Strong incentive may be an understatement, as this product is being dumpster fired (using this as a verb now) like no set I've ever seen. There are the usual suspects, but everyday stores also see the writing on the wall. At any other time of the year, the wise retailer would settle in and ride out a 3-6 month cycle of what's admittedly a very good product. But six weeks before end of the year? The risk is too high. Shove it out the airlock.

Did I mention Wal Mart has a Masters set for the first time? Oh yes. They have Iconic Masters as well as future product with the usual street date violations. The market is flooded with this product. Rather than banging the gong on Iconic Masters, Wizards has moved on, hyping the next Magic release, and making it easier for customers to just skip this one and jump on the next bandwagon.

Retailers can smell the blood in the water. They've made ground pronouncements of how they've had enough, which really just means they're reducing their upcoming orders of Magic downwards, something they should have already been doing, if demand indicates it. Distributors are going to be in a world of hurt when bills for this set are due and those retailers looking for the holidays to save them from a tough year will find their grandma money savior will go to pay the Iconic Masters.

The market has hit rock bottom folks. This is what bottom looks like. It's a shame too, because this is a very good product, despite the YouTube low lifes attempting to bad mouth it for personal gain. This is not enough to put anyone big out of business or topple a distributor, but it's a tipping point, a move from a bull Magic market to a bear market. For stores, diversification is the answer, but it was the solution to a problem that's too far gone for most.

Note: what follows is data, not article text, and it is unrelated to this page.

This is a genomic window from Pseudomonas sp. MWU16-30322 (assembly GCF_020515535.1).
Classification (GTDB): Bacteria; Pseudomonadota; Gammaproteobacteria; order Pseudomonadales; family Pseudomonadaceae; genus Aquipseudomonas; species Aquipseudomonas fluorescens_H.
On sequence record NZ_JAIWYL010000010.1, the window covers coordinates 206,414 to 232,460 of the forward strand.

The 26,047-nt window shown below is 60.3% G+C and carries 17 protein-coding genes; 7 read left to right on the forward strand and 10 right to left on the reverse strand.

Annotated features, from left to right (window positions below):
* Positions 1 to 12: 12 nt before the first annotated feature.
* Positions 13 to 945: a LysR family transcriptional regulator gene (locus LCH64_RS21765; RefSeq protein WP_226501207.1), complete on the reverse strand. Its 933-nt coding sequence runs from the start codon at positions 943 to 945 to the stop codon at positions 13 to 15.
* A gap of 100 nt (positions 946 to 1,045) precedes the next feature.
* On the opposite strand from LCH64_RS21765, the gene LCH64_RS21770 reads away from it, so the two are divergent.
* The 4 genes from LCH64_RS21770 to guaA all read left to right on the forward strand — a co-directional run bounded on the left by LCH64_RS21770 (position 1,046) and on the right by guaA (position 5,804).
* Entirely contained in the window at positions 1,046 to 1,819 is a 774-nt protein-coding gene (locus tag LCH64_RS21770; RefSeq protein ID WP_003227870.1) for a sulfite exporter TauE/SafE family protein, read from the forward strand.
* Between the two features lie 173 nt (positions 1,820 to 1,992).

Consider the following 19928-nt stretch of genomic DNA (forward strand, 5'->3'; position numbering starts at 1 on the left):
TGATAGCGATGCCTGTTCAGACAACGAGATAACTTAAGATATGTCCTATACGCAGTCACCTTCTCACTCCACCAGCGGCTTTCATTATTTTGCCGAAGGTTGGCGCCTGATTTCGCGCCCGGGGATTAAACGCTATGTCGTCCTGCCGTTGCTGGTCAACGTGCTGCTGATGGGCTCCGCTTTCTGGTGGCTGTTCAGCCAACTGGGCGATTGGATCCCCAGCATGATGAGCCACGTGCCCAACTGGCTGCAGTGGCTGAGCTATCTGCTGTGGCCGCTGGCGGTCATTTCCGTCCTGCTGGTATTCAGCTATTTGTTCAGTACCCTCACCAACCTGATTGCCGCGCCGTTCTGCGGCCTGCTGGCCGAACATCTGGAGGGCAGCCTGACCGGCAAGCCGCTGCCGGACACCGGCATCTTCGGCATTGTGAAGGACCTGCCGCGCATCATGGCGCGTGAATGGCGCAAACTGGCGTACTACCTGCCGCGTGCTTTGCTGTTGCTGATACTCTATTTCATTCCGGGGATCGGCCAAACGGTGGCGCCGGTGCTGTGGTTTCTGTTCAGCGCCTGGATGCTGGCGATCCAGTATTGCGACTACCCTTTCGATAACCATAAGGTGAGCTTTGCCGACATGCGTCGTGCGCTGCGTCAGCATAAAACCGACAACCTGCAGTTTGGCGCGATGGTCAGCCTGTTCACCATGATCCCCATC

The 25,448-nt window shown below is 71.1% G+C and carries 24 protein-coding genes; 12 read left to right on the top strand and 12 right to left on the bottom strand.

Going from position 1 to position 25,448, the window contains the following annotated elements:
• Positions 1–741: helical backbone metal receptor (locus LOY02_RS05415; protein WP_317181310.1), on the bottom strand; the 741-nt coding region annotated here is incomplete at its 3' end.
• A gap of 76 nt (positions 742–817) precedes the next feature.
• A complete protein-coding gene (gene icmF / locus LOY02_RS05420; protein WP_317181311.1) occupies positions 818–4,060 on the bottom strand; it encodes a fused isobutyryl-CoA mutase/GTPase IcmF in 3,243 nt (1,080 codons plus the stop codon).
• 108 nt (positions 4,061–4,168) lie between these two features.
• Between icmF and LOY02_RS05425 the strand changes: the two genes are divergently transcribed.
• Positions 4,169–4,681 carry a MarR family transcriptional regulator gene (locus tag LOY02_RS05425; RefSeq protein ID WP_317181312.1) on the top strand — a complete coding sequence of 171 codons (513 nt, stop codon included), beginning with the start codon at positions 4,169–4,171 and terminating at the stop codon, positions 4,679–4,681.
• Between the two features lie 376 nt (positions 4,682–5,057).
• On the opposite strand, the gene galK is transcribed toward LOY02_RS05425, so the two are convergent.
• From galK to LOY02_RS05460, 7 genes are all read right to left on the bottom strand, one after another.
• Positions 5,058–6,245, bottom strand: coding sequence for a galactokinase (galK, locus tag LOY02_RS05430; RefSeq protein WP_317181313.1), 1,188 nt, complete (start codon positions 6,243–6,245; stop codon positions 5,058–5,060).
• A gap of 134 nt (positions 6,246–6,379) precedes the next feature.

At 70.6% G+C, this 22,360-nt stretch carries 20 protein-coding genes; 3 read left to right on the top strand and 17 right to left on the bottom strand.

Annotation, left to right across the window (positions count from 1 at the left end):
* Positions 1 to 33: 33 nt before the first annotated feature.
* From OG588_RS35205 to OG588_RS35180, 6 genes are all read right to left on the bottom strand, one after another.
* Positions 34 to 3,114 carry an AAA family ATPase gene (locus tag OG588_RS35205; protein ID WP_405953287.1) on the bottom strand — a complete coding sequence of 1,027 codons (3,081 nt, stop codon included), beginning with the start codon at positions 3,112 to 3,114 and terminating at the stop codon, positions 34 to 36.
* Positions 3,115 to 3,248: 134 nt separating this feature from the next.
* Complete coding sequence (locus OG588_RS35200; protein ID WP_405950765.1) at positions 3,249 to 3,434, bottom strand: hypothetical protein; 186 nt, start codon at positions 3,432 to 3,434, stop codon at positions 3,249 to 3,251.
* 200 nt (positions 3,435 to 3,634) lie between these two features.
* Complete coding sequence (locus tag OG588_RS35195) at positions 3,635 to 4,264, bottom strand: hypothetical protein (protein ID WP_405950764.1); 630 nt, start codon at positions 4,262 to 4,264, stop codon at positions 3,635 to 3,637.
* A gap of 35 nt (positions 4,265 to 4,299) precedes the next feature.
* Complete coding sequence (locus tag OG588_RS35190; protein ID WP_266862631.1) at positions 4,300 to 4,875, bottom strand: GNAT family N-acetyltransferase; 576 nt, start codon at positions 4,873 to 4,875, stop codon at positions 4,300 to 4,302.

Wednesday, November 15, 2017

Measurement and Reward (Tradecraft)

The game trade retail tier is a perfect expression of measurement and reward. When you begin to measure something and reward behavior,  you skew behavior in that direction. For example, if I give a bonus to employees for upselling product, they will absolutely upsell to every customer, whether they need it or not. My goal is to sell more things, but the reality is customers are driven away by the hard sales tactic. Upsells work in some situations, but not this one. So how are retailers measured and rewarded?

Wizards of the Coast measures butts in seats and rewards stores with status and limited product. If you look at game stores failing right now, the number two reason I've seen is the lamentations that players have done this or that. Players have moved to the store across town. Players don't like Standard right now. Players don't like the new tournament format. Oh dear, players have abandoned us!

Rewarding butts in seats has turned retailers into tournament organizers. They are not graded on their sales performance. They are not held to account for dumping $145 booster boxes for a dollar over cost. It's butts in seats, so butts in seats is how many game store owners measure success. Most don't know how to retail. Most would be offended, calling me a sell out, if I told them what they needed to do to effectively retail.

Distributors measure gross. The more you buy from a game distributor, the better the discount on games. It doesn't matter what you do with that product, just so long as you bulk up to the next discount tier. This leads to dumping, of course. If I'm $1,000 from hitting my next discount tier, why not buy that $1,000 of product and flip it online at cost? Distributors measure throughput and what we get in the game trade is tremendous throughput. Then we wonder why we have rampant product devaluation. It also ties into the number one reason stores close, undercapitalization.

Why invest in inventory that's worth ten cents on the dollar if you close tomorrow? You don't need dump trucks full of soy beans in your office to be a commodity trader, you just need to know they exist out there. I see store owners trying to sell their stores with acres full of tables and a few shelves of mostly card boxes. Pass.

Being a well diversified store, one which is a proper steward of game trade products, one that introduces and demos games to new customers, that protects brand value, that invests in inventory as a long term strategy, is not rewarded by the current game trade model. You measure throughput and butts in seats and you get throughput and butts in seats. Then retailers fail in droves, confused as to why their business model failed to perform when that's what they were being incentivized to do.